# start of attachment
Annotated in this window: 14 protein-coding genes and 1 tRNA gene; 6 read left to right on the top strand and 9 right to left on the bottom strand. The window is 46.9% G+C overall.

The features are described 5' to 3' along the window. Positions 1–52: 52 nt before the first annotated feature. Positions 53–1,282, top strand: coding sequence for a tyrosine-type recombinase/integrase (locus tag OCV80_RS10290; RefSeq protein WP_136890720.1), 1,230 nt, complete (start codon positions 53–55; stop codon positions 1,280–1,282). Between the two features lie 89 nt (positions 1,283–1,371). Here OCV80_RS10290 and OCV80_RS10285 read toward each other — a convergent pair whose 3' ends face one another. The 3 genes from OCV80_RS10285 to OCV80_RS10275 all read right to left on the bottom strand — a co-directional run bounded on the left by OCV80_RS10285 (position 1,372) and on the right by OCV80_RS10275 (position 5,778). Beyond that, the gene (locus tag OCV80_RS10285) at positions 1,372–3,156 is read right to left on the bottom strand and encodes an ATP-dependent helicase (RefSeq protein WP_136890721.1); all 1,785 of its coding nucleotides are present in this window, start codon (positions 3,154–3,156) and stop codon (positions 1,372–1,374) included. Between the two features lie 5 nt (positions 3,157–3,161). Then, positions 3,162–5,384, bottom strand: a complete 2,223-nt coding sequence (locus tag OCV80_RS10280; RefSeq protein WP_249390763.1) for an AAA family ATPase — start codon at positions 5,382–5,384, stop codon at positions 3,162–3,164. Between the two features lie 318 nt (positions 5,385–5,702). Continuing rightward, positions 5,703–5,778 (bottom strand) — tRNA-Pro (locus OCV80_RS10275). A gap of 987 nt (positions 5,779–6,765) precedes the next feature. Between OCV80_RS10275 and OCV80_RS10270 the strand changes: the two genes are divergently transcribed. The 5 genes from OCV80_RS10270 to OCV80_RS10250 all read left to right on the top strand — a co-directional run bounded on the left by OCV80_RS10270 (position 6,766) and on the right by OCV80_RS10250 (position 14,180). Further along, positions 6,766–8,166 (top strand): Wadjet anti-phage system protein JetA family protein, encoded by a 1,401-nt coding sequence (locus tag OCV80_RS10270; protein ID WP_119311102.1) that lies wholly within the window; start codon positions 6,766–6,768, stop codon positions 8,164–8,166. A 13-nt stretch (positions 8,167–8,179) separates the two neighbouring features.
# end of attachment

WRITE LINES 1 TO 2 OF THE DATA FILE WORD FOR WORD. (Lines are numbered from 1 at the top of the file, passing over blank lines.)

Annotated in this window: 14 protein-coding genes and 1 tRNA gene; 6 read left to right on the top strand and 9 right to left on the bottom strand. The window is 46.9% G+C overall.

The features are described 5' to 3' along the window. Positions 1–52: 52 nt before the first annotated feature. Positions 53–1,282, top strand: coding sequence for a tyrosine-type recombinase/integrase (locus tag OCV80_RS10290; RefSeq protein WP_136890720.1), 1,230 nt, complete (start codon positions 53–55; stop codon positions 1,280–1,282). Between the two features lie 89 nt (positions 1,283–1,371). Here OCV80_RS10290 and OCV80_RS10285 read toward each other — a convergent pair whose 3' ends face one another. The 3 genes from OCV80_RS10285 to OCV80_RS10275 all read right to left on the bottom strand — a co-directional run bounded on the left by OCV80_RS10285 (position 1,372) and on the right by OCV80_RS10275 (position 5,778). Beyond that, the gene (locus tag OCV80_RS10285) at positions 1,372–3,156 is read right to left on the bottom strand and encodes an ATP-dependent helicase (RefSeq protein WP_136890721.1); all 1,785 of its coding nucleotides are present in this window, start codon (positions 3,154–3,156) and stop codon (positions 1,372–1,374) included. Between the two features lie 5 nt (positions 3,157–3,161). Then, positions 3,162–5,384, bottom strand: a complete 2,223-nt coding sequence (locus tag OCV80_RS10280; RefSeq protein WP_249390763.1) for an AAA family ATPase — start codon at positions 5,382–5,384, stop codon at positions 3,162–3,164. Between the two features lie 318 nt (positions 5,385–5,702). Continuing rightward, positions 5,703–5,778 (bottom strand) — tRNA-Pro (locus OCV80_RS10275). A gap of 987 nt (positions 5,779–6,765) precedes the next feature. Between OCV80_RS10275 and OCV80_RS10270 the strand changes: the two genes are divergently transcribed. The 5 genes from OCV80_RS10270 to OCV80_RS10250 all read left to right on the top strand — a co-directional run bounded on the left by OCV80_RS10270 (position 6,766) and on the right by OCV80_RS10250 (position 14,180). Further along, positions 6,766–8,166 (top strand): Wadjet anti-phage system protein JetA family protein, encoded by a 1,401-nt coding sequence (locus tag OCV80_RS10270; protein ID WP_119311102.1) that lies wholly within the window; start codon positions 6,766–6,768, stop codon positions 8,164–8,166. A 13-nt stretch (positions 8,167–8,179) separates the two neighbouring features.